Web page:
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On episode twenty-six of Coffee Chat with CastleHill, Managing Partner Tim Carbery continues the discussion around Environmental, Social, and Governance compliance.

Joining him is GRC and ESG consultant Tom Birmingham, governance, risk, and compliance professional with twenty-five years experience in the energy industry. He seeks to support companies’ transitions towards more sustainable, ESG-oriented workplaces, with an especial focus on reporting, measurement, and programming.

To frame the conversation, Tom Birmingham introduces three themes relevant to GRC value proposition to an organization. The first is the most straightforward: protecting corporate value by maintaining a robust understanding of basic compliance requirements.

The second proposition concerns a company’s business change management processes. As ESG requirements remain in development, it is crucial that organizations improve their processes, systems, and procedures to best support efficient change management. The more efficient an organization’s change management process is, the more adaptable – and therefore, competitive – an organization will be.
“You have to get better about managing change around all of these requirements in the ESG field, particularly around reporting and measurement,” Urges Birmingham. “If you do it in an organized and sustainable way, in my own opinion, you get better at it, you get more efficient at it, and then you are much more able to adapt and remain competitive.”

The third value proposition is in helping company-wide business strategy adoption.
“There are a lot of initiatives that the C-Suite likes to push down into the organization. Governance, Risk, and Compliance professionals really understand how that is supposed to ripple through the organization from a policy perspective, from procedures, control environments, training, data management,” Explains Birmingham. He recommends team leaders make use of these professionals’ skills by folding them into corporate strategy. “All the elements of a robust risk and compliance program are the same things that one would like to see in a successful strategic initiative. Bringing compliance and risk professionals to the strategy table is a good move by the C-Suite to understand how to make their strategy stick in their organization.”

With an increased interest in ESG comes new regulations and expectations for the energy industry, both internally and externally. Internally, Birmingham notes the usefulness of a strong governance organization to improve a company’s risk data flow.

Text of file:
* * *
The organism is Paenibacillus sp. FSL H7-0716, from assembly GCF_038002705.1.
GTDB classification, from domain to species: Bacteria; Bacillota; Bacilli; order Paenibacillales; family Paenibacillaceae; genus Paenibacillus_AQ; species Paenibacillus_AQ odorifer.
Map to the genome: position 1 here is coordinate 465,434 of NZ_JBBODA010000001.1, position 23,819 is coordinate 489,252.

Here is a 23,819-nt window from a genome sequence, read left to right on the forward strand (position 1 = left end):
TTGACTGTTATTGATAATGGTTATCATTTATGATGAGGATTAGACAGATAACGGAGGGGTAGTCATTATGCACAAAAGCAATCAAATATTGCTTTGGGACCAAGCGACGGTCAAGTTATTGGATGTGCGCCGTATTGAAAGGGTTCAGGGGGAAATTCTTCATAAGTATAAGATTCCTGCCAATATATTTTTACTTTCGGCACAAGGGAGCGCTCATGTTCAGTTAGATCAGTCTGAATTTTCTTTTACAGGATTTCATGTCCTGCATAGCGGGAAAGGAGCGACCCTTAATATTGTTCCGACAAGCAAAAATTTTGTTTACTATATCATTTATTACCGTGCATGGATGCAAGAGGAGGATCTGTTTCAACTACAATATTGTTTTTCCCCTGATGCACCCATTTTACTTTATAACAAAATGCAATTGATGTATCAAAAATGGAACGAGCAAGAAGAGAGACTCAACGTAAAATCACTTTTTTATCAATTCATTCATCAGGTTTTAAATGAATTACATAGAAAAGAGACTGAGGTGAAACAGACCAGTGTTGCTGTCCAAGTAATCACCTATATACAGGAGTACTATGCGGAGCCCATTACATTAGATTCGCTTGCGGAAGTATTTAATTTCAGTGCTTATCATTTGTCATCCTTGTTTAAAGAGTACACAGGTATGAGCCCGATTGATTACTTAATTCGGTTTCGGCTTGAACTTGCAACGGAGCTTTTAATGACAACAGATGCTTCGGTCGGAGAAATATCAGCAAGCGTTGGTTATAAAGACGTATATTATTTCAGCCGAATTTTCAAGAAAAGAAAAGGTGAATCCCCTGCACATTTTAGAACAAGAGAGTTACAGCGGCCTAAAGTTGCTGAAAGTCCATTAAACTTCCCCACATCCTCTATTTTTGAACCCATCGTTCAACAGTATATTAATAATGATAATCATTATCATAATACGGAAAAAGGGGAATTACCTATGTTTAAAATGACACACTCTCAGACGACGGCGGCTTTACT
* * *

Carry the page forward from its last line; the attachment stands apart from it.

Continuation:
“I had a couple of opportunities to work in different corporate structures and it really opened up my eyes to the difference between a centralized governance and compliance approach versus a decentralized approach,” he says. “When we talk about trying to standardize and automate the flow of compliance-related information, it’s really helpful to have a strong central operation that can organize and standardize all the policies and procedures that you want to push down into the organization. The trick is to balance that with decentralized decision making.”

The energy industry has been under increased scrutiny from external sources, as well. “There’s a lot of growing expectation from regulators, shareholders, and consumers around responsible behavior of companies. Part of that is coming from a look at how well companies do operate: how efficient they are, whether they can get things done in a short period of time, whether they are cost-effective,” explains Birmingham. But beyond the traditional pressures of shareholder investment, Birmingham notes a new trend rising in the energy industry.

“What’s really interesting on the ESG front is the shareholder interest in companies’ non-financial performance. I think the shareholder and investment community are really getting pressure themselves from their investors, saying, ‘Hey, how risky is my investment in this economy, in this industry? I need more information to make an informed decision,’” says Birmingham. “Increasing interest increases pressure on companies to get better at their reporting.”
“It’s really interesting how the pressures are mounting rapidly in the energy industry and how those pressures will mirror themselves in other industries,” comments Carbery. “From an ESG-perspective, is this focus really driven by the environmental aspect, or are there social and governance aspects of it, too?”
“It’s definitely all three,” confirms Birmingham. “The challenge is trying to manage all three at the same time.”

Check out Episode 26: ESG Risk Management Insights from the Energy Industry to hear more about the changing landscape of ESG, or email us at: